From Cardinal Seán's blog

Last Friday, All Saints Day, I was very happy to visit St. Francis Chapel in the Prudential Center to celebrate a Mass to mark the 50th anniversary of the chapel's founding by Cardinal Richard Cushing. (As I often quip, I could spend my whole life celebrating 50th anniversaries of initiatives that Cardinal Cushing started!)

For the first few years of its existence, the chapel was staffed by the Franciscan Friars from Arch Street but, since 1983, it has been under the care of the Oblates of the Virgin Mary. They have given yeoman's service there, with Masses, confessions, spiritual direction, and many other activities. The great impact that the chapel has had was evidenced by the standing-room-only crowd at the Mass. I was very happy to be there with Father Tom Carzon; the Provincial, Father Jim Walther; and the other oblates.

This was one of the many workers' chapels created by Cardinal Cushing, which also include the Seaport Chapel, the Airport Chapel, and the chapels in the North Shore and Westgate Malls. They are just one more indication of Cardinal Cushing's desire to bring the Church close to where the people are, and all those initiatives have been very successful. Now, 50 years later, we look back with great gratitude and pride at what he began.

Funeral Mass

On Saturday, I went to St. Raphael's Parish in Medford to celebrate the funeral Mass of Bishop Frank Irwin, who passed away Oct. 30. Of course, it was All Souls Day, a very fitting day to celebrate the bishop's funeral.

We were joined at the Mass by many of his family and friends, as well as a great number of priests. There was even a contingent from St. Pius X Parish on the Cape, where Bishop Irwin celebrated Mass so often in his retirement. Unfortunately, a number of the other bishops had already departed for Rome for the ad limina visit and so were unable to attend.

Father Michael Guarino, a very dear friend of Bishop Irwin, delivered a beautiful and moving homily, in which he highlighted Bishop Irwin's great faith, love of the Church, and his famous sense of humor.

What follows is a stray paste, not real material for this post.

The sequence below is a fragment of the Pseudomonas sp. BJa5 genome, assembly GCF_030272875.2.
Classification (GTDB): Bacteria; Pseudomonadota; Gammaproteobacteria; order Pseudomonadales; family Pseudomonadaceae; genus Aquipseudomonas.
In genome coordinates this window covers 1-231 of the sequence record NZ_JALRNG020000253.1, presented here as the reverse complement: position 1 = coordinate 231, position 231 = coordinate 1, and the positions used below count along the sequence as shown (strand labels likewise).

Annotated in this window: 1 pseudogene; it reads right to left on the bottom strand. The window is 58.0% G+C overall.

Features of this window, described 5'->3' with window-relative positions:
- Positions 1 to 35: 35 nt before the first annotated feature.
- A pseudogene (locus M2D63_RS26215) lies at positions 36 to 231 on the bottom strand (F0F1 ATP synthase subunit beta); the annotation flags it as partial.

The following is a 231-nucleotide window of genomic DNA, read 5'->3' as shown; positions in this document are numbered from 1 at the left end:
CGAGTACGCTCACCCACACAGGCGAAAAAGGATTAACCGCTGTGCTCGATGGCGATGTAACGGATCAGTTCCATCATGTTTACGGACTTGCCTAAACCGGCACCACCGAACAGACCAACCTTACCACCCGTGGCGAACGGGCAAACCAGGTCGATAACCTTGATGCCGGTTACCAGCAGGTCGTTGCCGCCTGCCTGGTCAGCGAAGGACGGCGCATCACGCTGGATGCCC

He was very beloved and he will be sorely missed.

Our Lady of the Assumption Parish

On Sunday, I went to Our Lady of the Assumption Parish in East Boston for a Mass to mark the parish's 150th anniversary. I was very happy to be joined by the administrator, Father Ignatius Mushauko, as well as many other priests associated with the parish.

During my visit, I was very happy to see the many new renovations to the parish. Every time I visit, they always seem to have made new improvements.

After the Mass, there was a reception in the parish hall.

I gave a greeting to the people, but was unable to stay long because I had to leave for Rome to join the other bishops on the ad limina visit.

Ad Limina

The "ad limina" is a visit to the Holy See that every bishop is required to make every five years to meet with different dicasteries and the Holy Father. The visits consist of making a report on the status of the diocese, and it is also an opportunity to be with the Holy Father. The bishops take turns making the ad limina by regions, and our group included 18 bishops of New England from the Boston and Hartford provinces.

The meetings with the dicasteries went very well. During our time here, we have met with the Congregation for Divine Worship, the Dicastery for the Promoting Integral Human Development, the Secretariat for Communications, the Congregation for Bishops, the Congregation for the Doctrine of the Faith, and the Second Section of the Secretariat of State.

Also on Thursday afternoon, we met with the Pontifical Commission for the Protection of Minors, of which I am the head.